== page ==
Much more importantly, a reference can never be null, and a reference can never point to invalid memory*. When you use a pointer you need to account for the possibility that you are passed a null or invalid pointer, so references both reduce effort and increase the robustness of your code.

*This is not entirely true: it is possible to construct null/invalid references, but not without some very obvious intent. It isn't going to happen accidentally.

Share this post


Link to post
Share on other sites
I have a question, I am sorry if I should have made my own topic this one made me think of the question. What would happen if you were to do something along the lines of:

int inc(int& Val){
return (Val++);
}

int main(){
inc(7);
return 0;
}

Share this post


Link to post
Share on other sites
Quote:
Original post by 4th_dimention
I have a question, I am sorry if I should have made my own topic this one made me think of the question. What would happen if you were to do something along the lines of:

int inc(int& Val){
return (Val++);
}

int main(){
inc(7);
return 0;
}


Suggestion: just do it... Type it, compile it (if you can, this you cannot) and, after that, debug it step by step, using the watch to see all the values in question. You will learn some new things from it.

Be brave :)

Share this post


Link to post
Share on other sites
Quote:

Suggestion: just do it... Type it, compile it (if you can, this you cannot) and, after that, debug it step by step, using the watch to see all the values in question. You will learn some new things from it.

Unfortunately in C++, a compiling or even successfully running program does not mean that the code is correct. There are cases where you invoke undefined behaviour and on most implementations the program will appear to continue to work. The problem is when you port to an alternative implementation or even just modify the surrounding code, strange and subtle bugs can appear.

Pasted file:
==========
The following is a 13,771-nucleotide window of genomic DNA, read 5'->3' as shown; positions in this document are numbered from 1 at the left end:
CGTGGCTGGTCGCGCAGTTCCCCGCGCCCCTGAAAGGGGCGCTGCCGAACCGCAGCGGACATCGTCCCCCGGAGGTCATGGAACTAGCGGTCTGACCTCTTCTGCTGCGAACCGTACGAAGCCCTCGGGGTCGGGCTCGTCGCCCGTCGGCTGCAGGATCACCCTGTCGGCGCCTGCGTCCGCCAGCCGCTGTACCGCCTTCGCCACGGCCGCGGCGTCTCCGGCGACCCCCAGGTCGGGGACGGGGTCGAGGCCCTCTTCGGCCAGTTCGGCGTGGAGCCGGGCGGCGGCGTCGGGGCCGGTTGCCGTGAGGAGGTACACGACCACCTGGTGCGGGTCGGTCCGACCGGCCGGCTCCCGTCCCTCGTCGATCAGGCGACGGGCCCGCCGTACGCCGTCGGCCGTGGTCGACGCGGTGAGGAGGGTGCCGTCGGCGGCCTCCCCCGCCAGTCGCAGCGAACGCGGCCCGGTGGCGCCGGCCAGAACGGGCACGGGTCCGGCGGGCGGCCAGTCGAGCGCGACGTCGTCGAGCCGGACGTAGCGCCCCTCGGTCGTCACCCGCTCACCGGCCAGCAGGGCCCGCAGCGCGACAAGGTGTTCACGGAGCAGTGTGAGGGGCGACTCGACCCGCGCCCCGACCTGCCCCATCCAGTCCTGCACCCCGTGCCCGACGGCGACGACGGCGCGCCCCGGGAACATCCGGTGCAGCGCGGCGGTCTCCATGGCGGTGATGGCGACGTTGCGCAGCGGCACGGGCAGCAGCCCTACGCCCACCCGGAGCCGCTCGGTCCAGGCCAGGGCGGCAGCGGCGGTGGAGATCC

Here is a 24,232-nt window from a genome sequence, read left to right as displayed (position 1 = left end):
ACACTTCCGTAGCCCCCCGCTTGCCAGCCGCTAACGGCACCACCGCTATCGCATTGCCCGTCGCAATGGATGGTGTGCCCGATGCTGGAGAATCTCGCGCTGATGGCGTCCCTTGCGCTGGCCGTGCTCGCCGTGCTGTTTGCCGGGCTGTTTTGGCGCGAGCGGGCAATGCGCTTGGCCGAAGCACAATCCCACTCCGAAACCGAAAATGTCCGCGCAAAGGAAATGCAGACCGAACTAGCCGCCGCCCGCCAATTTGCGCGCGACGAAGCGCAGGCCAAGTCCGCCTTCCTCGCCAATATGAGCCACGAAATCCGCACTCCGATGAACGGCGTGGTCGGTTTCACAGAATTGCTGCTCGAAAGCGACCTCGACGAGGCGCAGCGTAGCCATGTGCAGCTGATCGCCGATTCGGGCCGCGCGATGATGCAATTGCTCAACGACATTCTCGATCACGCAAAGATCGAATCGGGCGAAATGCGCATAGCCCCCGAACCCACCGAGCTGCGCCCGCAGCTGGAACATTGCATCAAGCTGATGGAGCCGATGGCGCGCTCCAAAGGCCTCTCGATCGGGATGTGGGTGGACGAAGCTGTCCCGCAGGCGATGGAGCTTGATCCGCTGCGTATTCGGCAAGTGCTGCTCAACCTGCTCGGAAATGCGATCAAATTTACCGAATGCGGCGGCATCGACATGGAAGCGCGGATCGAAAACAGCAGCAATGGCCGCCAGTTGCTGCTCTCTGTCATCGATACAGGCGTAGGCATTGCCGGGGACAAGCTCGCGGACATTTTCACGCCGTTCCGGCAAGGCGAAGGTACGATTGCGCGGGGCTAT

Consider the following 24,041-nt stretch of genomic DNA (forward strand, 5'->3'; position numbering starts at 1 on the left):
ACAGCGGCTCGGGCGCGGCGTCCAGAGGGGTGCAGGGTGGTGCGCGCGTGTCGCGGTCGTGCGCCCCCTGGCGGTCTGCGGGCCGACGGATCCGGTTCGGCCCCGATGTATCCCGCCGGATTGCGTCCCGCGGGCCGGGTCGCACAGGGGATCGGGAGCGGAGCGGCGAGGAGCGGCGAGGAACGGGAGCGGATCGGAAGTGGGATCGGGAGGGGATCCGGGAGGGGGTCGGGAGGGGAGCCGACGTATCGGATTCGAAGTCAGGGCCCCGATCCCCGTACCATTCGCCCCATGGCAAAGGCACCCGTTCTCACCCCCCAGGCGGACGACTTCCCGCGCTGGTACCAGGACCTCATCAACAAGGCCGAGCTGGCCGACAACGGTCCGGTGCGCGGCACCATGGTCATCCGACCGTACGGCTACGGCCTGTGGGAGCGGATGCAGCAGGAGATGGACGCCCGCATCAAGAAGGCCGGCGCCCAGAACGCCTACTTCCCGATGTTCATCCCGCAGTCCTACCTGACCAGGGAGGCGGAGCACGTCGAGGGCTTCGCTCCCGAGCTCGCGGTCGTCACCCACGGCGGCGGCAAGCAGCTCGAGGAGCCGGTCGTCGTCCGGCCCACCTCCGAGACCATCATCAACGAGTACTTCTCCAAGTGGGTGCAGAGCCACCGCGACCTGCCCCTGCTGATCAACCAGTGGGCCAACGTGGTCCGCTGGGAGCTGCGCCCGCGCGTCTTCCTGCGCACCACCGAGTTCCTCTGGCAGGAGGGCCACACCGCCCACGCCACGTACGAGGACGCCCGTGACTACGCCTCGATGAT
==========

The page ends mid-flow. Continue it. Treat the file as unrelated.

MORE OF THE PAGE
In this case, were the type a structure rather than an integer then MSVC would accept and compile the code passing a temporary to a non-const reference.

Yes, debugging (or examining the assembly of) a particular implementation is enlightening, but it cannot be taken as a reference for the standard, particularly when undefined behaviour is likely.

Share this post


Link to post
Share on other sites
Read again what he askes, what I answered and what you argued agains...

you're talking generics, I'm talking specifics: he was near a pc, he was wondering "what would happen if" , he concoted some code, he posted it on a forum and then he waited... In the meanwhile he could just as well figure it out by just trying it. I didn't say it is better than reading some specs or whatnot... Think before you post.